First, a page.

Scupin And De Corse's Theory Of Adaptation

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He was intrigued and then he started doing more research because he had unanswered questions because he had key words like variation, geographic isolation, environmental changes, adapting (Scupin and De Corse, 1998). He started adding the puzzle that environmental changes can lead to species changing and also their genes changing because they have to adapt to the features of the new environment e.g. how to get food, how to survive from predators and how to survive from other environmental conditions. That all leads to the survival of the species that were able to adapt from that they will reproduce and form more species that are suitable for the environment because they inherited the survival traits. He noticed that noticed that although…show more content…
Genetic drift which is the non-random distribution of neutral genes helps explain the genetic different amongst remote populations. Gene flow help introduce new genes in the population gene pool through reproducing. According to Scupin and De Corse some cultures practice endogamy which is marrying someone of the same group to maintain the gene flow and also maintain human variation. All these factors help form evolutionary processes and cause human…show more content…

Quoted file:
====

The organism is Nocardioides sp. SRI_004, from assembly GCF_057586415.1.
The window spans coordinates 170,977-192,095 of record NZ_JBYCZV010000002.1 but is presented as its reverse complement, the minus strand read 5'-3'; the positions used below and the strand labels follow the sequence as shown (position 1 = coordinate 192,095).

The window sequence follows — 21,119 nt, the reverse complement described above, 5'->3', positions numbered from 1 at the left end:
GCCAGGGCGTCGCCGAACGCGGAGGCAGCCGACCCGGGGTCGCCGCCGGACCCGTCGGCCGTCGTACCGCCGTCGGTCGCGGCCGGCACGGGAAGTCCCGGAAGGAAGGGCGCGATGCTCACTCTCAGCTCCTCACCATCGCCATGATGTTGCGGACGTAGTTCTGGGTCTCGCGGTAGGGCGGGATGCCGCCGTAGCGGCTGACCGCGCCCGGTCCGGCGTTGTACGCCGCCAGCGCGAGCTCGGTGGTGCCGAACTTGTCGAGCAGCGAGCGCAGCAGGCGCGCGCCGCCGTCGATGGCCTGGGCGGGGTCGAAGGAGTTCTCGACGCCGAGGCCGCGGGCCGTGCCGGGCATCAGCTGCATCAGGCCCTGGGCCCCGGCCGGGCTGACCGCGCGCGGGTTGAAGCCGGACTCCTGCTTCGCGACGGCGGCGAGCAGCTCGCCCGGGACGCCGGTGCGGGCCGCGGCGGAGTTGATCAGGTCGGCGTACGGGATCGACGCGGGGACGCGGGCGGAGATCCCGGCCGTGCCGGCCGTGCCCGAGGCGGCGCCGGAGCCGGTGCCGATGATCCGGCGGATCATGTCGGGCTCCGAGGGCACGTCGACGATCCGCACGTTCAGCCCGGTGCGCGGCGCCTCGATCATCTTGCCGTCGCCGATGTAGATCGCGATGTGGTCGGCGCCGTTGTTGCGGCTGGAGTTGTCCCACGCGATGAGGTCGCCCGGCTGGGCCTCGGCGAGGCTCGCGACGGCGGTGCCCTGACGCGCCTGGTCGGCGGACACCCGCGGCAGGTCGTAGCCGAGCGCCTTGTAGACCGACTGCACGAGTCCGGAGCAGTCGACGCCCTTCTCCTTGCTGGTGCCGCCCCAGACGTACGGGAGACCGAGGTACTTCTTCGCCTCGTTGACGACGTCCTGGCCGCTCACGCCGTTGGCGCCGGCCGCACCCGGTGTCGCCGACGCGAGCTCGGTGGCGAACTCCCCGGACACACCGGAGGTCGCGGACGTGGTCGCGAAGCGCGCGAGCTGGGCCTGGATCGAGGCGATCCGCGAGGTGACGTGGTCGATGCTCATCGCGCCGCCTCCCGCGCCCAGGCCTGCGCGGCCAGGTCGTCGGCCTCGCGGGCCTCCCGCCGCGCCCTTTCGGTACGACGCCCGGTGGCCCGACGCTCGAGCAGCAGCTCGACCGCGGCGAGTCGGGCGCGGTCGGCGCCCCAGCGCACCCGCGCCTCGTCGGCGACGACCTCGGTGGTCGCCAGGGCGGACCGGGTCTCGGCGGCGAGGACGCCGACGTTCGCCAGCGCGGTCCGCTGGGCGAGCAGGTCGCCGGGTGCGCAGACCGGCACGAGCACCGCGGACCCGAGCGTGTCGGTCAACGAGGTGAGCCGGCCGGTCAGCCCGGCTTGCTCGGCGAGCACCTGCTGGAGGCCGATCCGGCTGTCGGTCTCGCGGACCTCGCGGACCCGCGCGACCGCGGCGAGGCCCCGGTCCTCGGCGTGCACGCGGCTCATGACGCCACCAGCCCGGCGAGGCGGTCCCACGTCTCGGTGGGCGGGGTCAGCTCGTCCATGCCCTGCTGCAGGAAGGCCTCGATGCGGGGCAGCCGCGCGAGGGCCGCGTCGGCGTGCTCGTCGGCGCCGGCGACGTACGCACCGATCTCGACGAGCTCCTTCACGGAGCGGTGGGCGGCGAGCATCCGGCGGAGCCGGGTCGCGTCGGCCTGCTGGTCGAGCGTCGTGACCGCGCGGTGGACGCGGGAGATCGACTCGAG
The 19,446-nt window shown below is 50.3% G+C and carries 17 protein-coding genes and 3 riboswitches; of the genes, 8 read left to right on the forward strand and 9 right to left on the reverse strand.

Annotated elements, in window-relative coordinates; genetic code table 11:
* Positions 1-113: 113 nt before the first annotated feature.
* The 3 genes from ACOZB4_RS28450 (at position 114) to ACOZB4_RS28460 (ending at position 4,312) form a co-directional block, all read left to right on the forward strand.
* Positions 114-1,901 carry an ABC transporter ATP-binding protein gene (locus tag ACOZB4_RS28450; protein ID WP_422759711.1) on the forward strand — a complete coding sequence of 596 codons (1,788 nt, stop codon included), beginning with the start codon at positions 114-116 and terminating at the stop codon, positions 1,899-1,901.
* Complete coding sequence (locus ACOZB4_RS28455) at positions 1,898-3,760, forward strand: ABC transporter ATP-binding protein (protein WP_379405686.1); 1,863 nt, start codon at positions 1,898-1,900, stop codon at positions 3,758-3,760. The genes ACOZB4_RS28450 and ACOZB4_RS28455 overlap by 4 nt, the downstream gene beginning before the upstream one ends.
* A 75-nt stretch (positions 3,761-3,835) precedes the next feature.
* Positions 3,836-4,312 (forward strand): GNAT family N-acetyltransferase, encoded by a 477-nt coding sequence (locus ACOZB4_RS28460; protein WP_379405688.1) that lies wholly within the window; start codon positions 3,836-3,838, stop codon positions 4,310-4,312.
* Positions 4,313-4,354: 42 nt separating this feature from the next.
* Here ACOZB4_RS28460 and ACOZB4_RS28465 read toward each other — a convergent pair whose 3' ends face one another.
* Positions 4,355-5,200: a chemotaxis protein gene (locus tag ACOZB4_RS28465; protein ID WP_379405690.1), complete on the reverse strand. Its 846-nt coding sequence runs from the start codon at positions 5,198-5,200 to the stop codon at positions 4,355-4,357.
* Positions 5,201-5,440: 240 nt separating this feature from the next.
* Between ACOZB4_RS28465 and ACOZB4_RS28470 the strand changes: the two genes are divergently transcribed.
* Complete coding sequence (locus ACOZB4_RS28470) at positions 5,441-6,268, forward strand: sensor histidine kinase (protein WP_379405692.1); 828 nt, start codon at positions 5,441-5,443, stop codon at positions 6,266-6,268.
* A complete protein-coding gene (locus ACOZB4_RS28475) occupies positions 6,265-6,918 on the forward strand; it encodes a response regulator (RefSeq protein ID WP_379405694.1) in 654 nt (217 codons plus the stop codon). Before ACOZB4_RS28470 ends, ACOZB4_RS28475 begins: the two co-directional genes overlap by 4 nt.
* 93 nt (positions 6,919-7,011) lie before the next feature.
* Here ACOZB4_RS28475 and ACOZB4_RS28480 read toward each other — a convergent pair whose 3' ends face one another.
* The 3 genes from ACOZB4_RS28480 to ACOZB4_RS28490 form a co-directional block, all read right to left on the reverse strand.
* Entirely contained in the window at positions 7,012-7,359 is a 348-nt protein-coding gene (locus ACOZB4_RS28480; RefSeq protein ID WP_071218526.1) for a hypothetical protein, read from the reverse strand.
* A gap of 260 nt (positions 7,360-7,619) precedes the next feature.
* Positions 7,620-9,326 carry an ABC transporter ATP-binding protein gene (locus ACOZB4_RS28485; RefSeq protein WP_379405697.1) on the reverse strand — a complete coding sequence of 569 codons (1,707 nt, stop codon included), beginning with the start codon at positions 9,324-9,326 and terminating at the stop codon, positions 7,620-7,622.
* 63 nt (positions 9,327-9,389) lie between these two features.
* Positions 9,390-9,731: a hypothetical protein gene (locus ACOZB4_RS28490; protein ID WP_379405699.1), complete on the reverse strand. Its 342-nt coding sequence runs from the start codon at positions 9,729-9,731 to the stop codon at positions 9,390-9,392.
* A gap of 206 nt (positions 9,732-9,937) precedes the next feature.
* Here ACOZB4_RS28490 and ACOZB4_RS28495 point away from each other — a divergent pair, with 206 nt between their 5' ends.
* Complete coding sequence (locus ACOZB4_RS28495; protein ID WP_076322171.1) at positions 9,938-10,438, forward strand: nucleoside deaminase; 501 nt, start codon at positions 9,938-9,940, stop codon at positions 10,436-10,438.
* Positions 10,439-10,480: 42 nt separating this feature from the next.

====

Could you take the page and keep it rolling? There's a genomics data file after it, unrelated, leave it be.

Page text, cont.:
Physical environment causes human variation because the human species is very sensitive to change, so if the environment promotes growth or restrict growth using environmental factors weather changes, diet, land, humans in that population are bound to change because they have to adapt to the new environment (Scupin and De Corse, 1998). These factors contribute in human variation.
Culture is the most common cause of human variation in this modern life. People isolate themselves from others just because they have different beliefs, diets and outfits. They associate and reproduce together to maintain their culture, that inhibits gene flow and that influences human variation (Scupin and De Corse, 1998). The cultural differences are also influenced by economic and social advancement that also contribute to them isolating themselves and inhibiting gene flow (Thomas Sowel,
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